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A Nigerian State is a federated political entity that shares sovereignty with the Federal Government of Nigeria. There are 36 States in Nigeria, bound together by a federal agreement. The Federal Capital Territory (FCT) is not a state and under the direct control of the Federal Government. The States are further divided into a total of 774 Local Government Areas.[1] Under the Nigerian Constitution, states have the power to ratify constitutional amendments.

States of Nigeria
Nigeria location map.svg
Category Federated state
Location Nigeria
Number 36 States
Populations 1,703,358 (Bayelsa) – 9,383,682 (Kano)
Areas 3,580 km2 (1,381 sq mi) (Lagos) – 76,360 km2 (29,484 sq mi) (Niger)
Government State government
Subdivisions Local Government Area

The Nigerian traditional states predate all the modern states, but have no legal or administrative powers.

Contents

Current states and the Federal Capital TerritoryEdit

Evolution of Nigerian statesEdit

Date Events Map
1960-1963 At the time of independence in 1960, Nigeria was a Federal State of three Regions: Northern, Western, and Eastern. Additionally, provinces, which were a legacy of colonial times, remained extant until they were abolished in 1976.
1963-1967 In 1963, two provinces were detached from the Western Region to form the new Mid-Western Region.
1967-1976 In 1967, the regions were replaced by 12 states due to a military decree; only the former Mid-Western Region escaped division, and formed a single state following the restructuring. From 1967 to 1970 the areas of Mid-Western State and the Eastern Region attempted to secede, as a nation called Biafra during the Nigerian civil war.
1976-1987 In 1976, seven new states were created, making 19 altogether.[2]
1987-1991 During this period, there were 21 states and later, Abuja, the Federal Capital Territory.
1991-1996 During this period, there were 30 states and the Federal Capital Territory. The Federal Capital Territory was established in 1991. In 1987 two new states were established, followed by another nine in 1991, bringing the total to 30. The latest change, in 1996, resulted in the present number of 36 states.

GovernmentEdit

As sovereign entities, States of Nigeria have the right to organize/structure their individual governments in any way within the parameters set by the Constitution of Nigeria.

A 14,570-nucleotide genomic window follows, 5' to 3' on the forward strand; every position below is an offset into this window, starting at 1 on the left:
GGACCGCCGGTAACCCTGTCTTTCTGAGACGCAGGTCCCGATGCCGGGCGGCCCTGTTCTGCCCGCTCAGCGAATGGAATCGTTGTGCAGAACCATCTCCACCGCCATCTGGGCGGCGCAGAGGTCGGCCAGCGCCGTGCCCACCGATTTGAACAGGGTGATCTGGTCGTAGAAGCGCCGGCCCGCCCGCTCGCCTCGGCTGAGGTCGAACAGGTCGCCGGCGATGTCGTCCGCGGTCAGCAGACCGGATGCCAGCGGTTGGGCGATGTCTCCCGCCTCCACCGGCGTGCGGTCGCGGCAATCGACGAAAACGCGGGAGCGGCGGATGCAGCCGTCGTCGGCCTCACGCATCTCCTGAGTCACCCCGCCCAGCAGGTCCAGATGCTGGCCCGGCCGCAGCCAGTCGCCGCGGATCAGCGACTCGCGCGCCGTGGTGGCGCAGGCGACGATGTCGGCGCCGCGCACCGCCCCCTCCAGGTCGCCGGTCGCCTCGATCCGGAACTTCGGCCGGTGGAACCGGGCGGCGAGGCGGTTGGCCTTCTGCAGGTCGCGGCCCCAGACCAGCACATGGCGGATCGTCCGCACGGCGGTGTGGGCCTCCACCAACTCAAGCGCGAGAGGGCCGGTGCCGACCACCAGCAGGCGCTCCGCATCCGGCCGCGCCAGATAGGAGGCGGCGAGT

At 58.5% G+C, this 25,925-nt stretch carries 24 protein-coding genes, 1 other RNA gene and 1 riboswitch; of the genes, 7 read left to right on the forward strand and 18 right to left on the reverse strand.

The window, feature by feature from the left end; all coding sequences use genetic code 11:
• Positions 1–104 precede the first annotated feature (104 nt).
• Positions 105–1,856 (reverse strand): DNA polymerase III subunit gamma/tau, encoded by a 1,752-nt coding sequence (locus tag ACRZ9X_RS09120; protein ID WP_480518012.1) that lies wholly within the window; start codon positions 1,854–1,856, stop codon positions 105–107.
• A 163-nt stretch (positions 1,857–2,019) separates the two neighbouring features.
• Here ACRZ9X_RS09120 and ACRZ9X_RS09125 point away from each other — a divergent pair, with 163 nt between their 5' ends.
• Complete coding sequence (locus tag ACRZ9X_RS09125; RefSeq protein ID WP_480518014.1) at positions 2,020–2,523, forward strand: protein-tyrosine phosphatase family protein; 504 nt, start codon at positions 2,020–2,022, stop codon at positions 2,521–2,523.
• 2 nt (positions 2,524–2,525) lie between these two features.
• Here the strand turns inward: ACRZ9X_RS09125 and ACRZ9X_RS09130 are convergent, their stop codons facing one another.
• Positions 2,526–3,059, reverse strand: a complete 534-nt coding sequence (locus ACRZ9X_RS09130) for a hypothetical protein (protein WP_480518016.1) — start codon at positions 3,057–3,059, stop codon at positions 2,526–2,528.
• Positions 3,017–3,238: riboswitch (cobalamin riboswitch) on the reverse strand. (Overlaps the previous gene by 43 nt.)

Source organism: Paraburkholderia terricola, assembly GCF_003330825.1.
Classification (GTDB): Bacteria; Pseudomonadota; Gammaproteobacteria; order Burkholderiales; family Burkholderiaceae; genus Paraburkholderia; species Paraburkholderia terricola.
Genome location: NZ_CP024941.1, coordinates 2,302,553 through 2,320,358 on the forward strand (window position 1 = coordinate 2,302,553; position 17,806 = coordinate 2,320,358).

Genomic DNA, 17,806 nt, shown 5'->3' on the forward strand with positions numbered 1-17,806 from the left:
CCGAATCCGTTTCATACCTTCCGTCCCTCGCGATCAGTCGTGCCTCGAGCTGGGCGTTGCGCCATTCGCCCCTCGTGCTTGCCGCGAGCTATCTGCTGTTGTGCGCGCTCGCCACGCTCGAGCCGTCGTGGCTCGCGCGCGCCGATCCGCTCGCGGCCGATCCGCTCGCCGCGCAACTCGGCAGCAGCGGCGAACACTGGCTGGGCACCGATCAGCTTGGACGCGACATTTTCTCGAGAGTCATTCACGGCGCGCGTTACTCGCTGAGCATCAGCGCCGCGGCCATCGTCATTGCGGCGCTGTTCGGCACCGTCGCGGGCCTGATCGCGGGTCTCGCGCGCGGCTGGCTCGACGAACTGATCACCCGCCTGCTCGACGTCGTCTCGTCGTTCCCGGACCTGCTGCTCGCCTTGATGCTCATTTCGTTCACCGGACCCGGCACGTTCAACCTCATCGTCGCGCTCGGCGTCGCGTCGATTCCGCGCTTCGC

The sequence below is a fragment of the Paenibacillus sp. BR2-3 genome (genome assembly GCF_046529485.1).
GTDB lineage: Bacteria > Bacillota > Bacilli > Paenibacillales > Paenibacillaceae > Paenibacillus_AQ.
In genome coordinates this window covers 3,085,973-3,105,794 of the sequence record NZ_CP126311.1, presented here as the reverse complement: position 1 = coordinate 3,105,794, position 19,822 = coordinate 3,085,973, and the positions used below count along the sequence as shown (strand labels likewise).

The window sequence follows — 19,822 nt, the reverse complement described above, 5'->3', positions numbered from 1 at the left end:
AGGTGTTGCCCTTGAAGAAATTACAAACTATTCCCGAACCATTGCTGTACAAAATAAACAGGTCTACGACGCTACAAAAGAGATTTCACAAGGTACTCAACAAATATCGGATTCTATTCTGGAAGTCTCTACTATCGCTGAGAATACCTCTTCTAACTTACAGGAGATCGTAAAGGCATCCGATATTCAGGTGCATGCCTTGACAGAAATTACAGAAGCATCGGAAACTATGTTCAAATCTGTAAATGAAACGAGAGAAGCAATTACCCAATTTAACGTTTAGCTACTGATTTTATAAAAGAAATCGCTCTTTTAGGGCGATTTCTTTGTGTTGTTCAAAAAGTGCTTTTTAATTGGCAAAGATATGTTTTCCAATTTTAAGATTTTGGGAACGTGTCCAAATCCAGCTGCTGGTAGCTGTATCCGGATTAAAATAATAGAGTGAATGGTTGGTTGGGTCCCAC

LegislatureEdit

At the State level, the legislature is unicameral, with the number of its members equal to three times the number of legislatures it has in the Federal House of Representatives. It has the power to legislate on matters on the concurrent list.

ExecutiveEdit

At the State level, the Head of the executive is called the Governor, who has the power to appoint people to the State Executive Council, subject to the advice and consent of the State House of Assembly (Legislature). The Head of a ministry at the State level is called a commissioner, who is assisted by a permanent secretary, who is also a senior civil servant of the State.

JudiciaryEdit

The Judiciary is one of the co-equal arms of the State government concerned with the interpretation of the laws of the State government. The Judiciary is headed by the Chief Justice of the State appointed by the governor subject to the approval of the State House of Assembly.

ChronologyEdit

See alsoEdit

NotesEdit

  1. ^ "USAID Nigeria mission: Nigeria administrative divisions" Archived 2007-01-13 at the Wayback Machine. United States Agency for International Development, October 2004, last accessed 21 April 2010
  2. ^ Kraxberger, Brennan (2005) "Strangers, Indigenes and Settlers: Contested Geographies of Citizenship in Nigeria" Space and Polity 9(1): pp. 9-27, pages 10, 11, & 15

SourcesEdit

  • Gboyega Ajayi (2007). The military and the Nigerian state, 1966-1993: a study of the strategies of political power control. Trenton, New Jersey: Africa World Press. ISBN 1-59221-568-8.
  • Solomon Akhere Benjamin (1999). The 1996 state and local government reorganizations in Nigeria. Ibadan: Nigerian Institute of Social and Economic Research. ISBN 978-181-238-9.
  • Rotimi T. Suberu (1994). 1991 state and local government reorganizations in Nigeria. Ibadan: Institute of African Studies, University of Ibadan. ISBN 978-2015-28-8.

External linksEdit